In 1934, Williams headed back to the Midwest, signing on as a talent scout for Decca Records and its legendary 7000 series of “race” records. By this time, the blues was firmly entrenched in popular muisc and only a few labels, including Decca, issued the sides marketed specifically to African-Americans.
While employed by Decca, Williams produced the recordings for future gospel star Mahalia Jackson, as well as former Paramount stars like Trixie Smith and Blind Joe Taggart.
One of Williams’ strong suits was his ability to keep up with the times as far as what listeners wanted to hear. Post-depression, popular music switched from individual performers to group recordings and Williams was on the cusp of these changes.
“I tried to keep up with trends and changes in the music business,” Williams told an interviewer. “You didn’t find many artists that played a single instrument after the Depression. Those times were gone.”
Ironically, the 78s that Williams produced helped dissolve regional forms of the blues. With the widespread popularity of radio, records from many different areas influenced musicians, especially those in the rural South, and regional styles were blurred.
Upon retiring from Decca in 1946, Williams struck out on his own with Ebony Records. In the late 1940s, before he rose to success with Chess Records, a young Muddy Waters recorded for Williams and Ebony.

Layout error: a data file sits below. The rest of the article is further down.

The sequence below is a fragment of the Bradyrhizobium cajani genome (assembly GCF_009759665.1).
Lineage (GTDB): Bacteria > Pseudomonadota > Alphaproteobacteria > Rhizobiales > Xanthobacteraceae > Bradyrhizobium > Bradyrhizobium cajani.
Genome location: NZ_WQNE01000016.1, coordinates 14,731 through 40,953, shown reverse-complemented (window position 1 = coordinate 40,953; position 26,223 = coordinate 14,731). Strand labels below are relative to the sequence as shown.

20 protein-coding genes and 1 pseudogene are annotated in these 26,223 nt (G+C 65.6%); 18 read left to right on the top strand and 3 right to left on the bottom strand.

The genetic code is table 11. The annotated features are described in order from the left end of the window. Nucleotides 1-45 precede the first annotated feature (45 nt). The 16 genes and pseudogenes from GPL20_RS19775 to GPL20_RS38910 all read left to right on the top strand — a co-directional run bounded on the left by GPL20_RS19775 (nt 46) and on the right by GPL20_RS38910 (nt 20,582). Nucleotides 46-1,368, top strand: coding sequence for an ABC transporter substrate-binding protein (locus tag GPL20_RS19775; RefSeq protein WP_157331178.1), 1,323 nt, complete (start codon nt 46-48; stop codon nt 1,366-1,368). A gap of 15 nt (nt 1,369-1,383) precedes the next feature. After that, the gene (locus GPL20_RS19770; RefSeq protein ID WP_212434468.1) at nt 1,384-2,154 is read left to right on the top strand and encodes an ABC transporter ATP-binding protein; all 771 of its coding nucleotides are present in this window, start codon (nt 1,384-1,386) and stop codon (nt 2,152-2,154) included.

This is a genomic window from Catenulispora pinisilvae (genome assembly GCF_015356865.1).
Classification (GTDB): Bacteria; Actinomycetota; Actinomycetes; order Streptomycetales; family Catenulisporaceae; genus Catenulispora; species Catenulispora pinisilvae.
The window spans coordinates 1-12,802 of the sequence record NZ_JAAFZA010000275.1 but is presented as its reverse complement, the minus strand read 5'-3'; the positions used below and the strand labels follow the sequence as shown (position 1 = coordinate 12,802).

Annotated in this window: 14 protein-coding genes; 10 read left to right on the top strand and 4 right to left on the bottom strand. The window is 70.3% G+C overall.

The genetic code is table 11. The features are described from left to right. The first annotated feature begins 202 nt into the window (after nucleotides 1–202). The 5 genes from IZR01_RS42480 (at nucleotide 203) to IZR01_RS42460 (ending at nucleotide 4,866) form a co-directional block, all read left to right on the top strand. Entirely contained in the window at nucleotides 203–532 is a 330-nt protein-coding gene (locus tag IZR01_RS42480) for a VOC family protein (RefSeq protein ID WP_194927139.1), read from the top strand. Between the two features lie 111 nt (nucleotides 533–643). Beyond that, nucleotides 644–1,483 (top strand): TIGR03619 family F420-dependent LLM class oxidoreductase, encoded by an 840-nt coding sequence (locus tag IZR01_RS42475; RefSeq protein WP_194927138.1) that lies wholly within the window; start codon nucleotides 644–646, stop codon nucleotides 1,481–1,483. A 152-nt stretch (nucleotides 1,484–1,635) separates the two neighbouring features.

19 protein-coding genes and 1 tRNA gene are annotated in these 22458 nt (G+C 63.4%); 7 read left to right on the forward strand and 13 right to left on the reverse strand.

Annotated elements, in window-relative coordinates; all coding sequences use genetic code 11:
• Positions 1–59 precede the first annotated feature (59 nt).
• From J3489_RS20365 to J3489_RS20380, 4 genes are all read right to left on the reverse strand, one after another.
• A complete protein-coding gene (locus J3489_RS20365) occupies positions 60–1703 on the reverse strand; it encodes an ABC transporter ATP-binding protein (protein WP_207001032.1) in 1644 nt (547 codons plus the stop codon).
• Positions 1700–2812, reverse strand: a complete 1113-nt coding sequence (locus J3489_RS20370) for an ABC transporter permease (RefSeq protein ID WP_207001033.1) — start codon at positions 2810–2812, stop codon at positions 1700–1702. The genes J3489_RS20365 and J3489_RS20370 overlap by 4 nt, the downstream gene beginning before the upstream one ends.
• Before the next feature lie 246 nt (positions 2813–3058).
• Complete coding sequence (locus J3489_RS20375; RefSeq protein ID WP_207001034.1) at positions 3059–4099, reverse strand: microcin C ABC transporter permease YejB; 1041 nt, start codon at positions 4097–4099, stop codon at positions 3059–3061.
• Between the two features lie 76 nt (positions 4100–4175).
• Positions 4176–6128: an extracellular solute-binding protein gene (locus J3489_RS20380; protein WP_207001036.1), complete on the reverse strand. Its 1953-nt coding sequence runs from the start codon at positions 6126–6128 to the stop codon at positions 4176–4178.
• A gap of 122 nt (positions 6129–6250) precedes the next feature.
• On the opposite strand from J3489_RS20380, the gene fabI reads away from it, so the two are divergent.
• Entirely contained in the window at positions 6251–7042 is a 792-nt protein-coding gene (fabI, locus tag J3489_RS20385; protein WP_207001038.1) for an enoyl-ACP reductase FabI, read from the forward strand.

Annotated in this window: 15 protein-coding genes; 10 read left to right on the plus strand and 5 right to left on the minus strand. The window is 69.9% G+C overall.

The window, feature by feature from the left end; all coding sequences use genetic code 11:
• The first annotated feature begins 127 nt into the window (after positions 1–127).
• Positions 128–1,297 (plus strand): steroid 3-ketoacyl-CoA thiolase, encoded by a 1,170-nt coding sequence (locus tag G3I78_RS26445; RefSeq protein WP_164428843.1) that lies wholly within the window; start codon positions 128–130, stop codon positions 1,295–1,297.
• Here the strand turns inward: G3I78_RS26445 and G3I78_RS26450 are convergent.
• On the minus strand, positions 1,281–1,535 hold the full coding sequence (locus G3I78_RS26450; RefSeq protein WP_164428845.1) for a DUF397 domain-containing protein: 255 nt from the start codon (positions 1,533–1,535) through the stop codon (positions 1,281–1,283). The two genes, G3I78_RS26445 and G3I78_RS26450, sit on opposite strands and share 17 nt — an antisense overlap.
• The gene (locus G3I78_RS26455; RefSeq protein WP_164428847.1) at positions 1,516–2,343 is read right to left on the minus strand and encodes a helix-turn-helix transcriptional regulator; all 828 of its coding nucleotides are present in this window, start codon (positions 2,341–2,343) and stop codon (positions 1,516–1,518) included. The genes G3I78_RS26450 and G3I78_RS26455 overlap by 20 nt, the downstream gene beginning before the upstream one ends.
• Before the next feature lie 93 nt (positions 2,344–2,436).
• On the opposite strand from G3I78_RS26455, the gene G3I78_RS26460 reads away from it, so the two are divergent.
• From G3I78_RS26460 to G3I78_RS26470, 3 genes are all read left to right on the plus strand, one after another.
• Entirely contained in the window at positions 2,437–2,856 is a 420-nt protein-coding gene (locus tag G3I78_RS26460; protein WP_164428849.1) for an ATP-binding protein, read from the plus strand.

Williams continued to run his one-man company into the 1970s and in all he spent nearly 50 years in the business. His successes were recognized in 2004 when the Blues Foundation acknowledged his contributions to the genre with his induction into the Blues Hall of Fame.
As an NFL pioneer and trend-setting record executive, Williams influence on popular culture, from athletics to music, is hard to underestimate. His efforts on the football field helped pave the way for the generations of African-Americans that followed. And his work in the recording industry brought to life the music of Blind Lemon Jefferson, Ma Rainey and Muddy Waters, among others, while playing a major role in bringing the blues to the ears of the world.
A charter member of the Xi Lambda chapter of the Alpha Phi Alpha Fraternity, Williams passed away in Chicago in 1980 at the age of 85.
This story was written by Eddy Lentz in 2004 for the Ivy League Black History Month celebration.